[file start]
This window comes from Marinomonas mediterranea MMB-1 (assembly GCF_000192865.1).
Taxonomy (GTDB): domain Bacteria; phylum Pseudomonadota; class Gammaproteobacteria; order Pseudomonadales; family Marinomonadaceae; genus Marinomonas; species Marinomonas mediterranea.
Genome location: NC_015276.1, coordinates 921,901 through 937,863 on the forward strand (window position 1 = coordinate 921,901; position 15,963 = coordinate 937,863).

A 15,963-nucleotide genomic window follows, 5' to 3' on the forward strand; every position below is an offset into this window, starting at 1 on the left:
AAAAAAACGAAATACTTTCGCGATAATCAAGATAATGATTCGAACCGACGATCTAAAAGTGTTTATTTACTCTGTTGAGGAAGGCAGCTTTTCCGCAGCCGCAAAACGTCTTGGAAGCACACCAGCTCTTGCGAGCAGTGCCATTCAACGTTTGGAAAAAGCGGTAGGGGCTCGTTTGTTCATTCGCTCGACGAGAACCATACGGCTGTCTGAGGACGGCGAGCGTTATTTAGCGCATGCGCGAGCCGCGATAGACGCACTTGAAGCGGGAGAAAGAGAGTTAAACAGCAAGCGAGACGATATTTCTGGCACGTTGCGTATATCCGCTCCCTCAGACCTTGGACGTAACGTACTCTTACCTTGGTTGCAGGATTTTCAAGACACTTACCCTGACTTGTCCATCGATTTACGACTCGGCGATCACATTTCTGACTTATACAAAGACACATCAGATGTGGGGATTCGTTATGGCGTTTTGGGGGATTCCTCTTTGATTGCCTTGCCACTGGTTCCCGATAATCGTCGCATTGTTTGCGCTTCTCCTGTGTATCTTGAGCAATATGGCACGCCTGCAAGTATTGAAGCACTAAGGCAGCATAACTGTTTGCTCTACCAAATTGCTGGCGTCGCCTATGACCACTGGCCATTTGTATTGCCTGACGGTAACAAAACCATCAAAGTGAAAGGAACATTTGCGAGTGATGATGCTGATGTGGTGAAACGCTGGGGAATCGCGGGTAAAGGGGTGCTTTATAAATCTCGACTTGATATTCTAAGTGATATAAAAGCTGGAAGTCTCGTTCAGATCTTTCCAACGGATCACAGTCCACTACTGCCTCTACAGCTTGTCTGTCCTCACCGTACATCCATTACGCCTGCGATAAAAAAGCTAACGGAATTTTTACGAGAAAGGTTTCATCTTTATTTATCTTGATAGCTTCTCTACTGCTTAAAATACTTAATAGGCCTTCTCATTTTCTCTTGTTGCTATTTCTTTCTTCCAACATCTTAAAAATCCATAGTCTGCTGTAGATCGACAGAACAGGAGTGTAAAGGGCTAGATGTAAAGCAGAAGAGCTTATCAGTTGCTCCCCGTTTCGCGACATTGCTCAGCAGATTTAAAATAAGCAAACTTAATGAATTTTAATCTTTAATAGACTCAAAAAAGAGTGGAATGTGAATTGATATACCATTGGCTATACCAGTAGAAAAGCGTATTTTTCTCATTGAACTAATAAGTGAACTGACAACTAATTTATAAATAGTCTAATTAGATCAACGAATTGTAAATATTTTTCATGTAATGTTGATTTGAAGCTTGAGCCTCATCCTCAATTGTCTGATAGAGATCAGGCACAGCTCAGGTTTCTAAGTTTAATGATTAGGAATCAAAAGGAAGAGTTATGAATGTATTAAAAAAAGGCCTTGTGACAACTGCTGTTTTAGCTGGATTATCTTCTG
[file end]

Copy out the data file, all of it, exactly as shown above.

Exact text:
This window comes from Marinomonas mediterranea MMB-1 (assembly GCF_000192865.1).
Taxonomy (GTDB): domain Bacteria; phylum Pseudomonadota; class Gammaproteobacteria; order Pseudomonadales; family Marinomonadaceae; genus Marinomonas; species Marinomonas mediterranea.
Genome location: NC_015276.1, coordinates 921,901 through 937,863 on the forward strand (window position 1 = coordinate 921,901; position 15,963 = coordinate 937,863).

A 15,963-nucleotide genomic window follows, 5' to 3' on the forward strand; every position below is an offset into this window, starting at 1 on the left:
AAAAAAACGAAATACTTTCGCGATAATCAAGATAATGATTCGAACCGACGATCTAAAAGTGTTTATTTACTCTGTTGAGGAAGGCAGCTTTTCCGCAGCCGCAAAACGTCTTGGAAGCACACCAGCTCTTGCGAGCAGTGCCATTCAACGTTTGGAAAAAGCGGTAGGGGCTCGTTTGTTCATTCGCTCGACGAGAACCATACGGCTGTCTGAGGACGGCGAGCGTTATTTAGCGCATGCGCGAGCCGCGATAGACGCACTTGAAGCGGGAGAAAGAGAGTTAAACAGCAAGCGAGACGATATTTCTGGCACGTTGCGTATATCCGCTCCCTCAGACCTTGGACGTAACGTACTCTTACCTTGGTTGCAGGATTTTCAAGACACTTACCCTGACTTGTCCATCGATTTACGACTCGGCGATCACATTTCTGACTTATACAAAGACACATCAGATGTGGGGATTCGTTATGGCGTTTTGGGGGATTCCTCTTTGATTGCCTTGCCACTGGTTCCCGATAATCGTCGCATTGTTTGCGCTTCTCCTGTGTATCTTGAGCAATATGGCACGCCTGCAAGTATTGAAGCACTAAGGCAGCATAACTGTTTGCTCTACCAAATTGCTGGCGTCGCCTATGACCACTGGCCATTTGTATTGCCTGACGGTAACAAAACCATCAAAGTGAAAGGAACATTTGCGAGTGATGATGCTGATGTGGTGAAACGCTGGGGAATCGCGGGTAAAGGGGTGCTTTATAAATCTCGACTTGATATTCTAAGTGATATAAAAGCTGGAAGTCTCGTTCAGATCTTTCCAACGGATCACAGTCCACTACTGCCTCTACAGCTTGTCTGTCCTCACCGTACATCCATTACGCCTGCGATAAAAAAGCTAACGGAATTTTTACGAGAAAGGTTTCATCTTTATTTATCTTGATAGCTTCTCTACTGCTTAAAATACTTAATAGGCCTTCTCATTTTCTCTTGTTGCTATTTCTTTCTTCCAACATCTTAAAAATCCATAGTCTGCTGTAGATCGACAGAACAGGAGTGTAAAGGGCTAGATGTAAAGCAGAAGAGCTTATCAGTTGCTCCCCGTTTCGCGACATTGCTCAGCAGATTTAAAATAAGCAAACTTAATGAATTTTAATCTTTAATAGACTCAAAAAAGAGTGGAATGTGAATTGATATACCATTGGCTATACCAGTAGAAAAGCGTATTTTTCTCATTGAACTAATAAGTGAACTGACAACTAATTTATAAATAGTCTAATTAGATCAACGAATTGTAAATATTTTTCATGTAATGTTGATTTGAAGCTTGAGCCTCATCCTCAATTGTCTGATAGAGATCAGGCACAGCTCAGGTTTCTAAGTTTAATGATTAGGAATCAAAAGGAAGAGTTATGAATGTATTAAAAAAAGGCCTTGTGACAACTGCTGTTTTAGCTGGATTATCTTCTG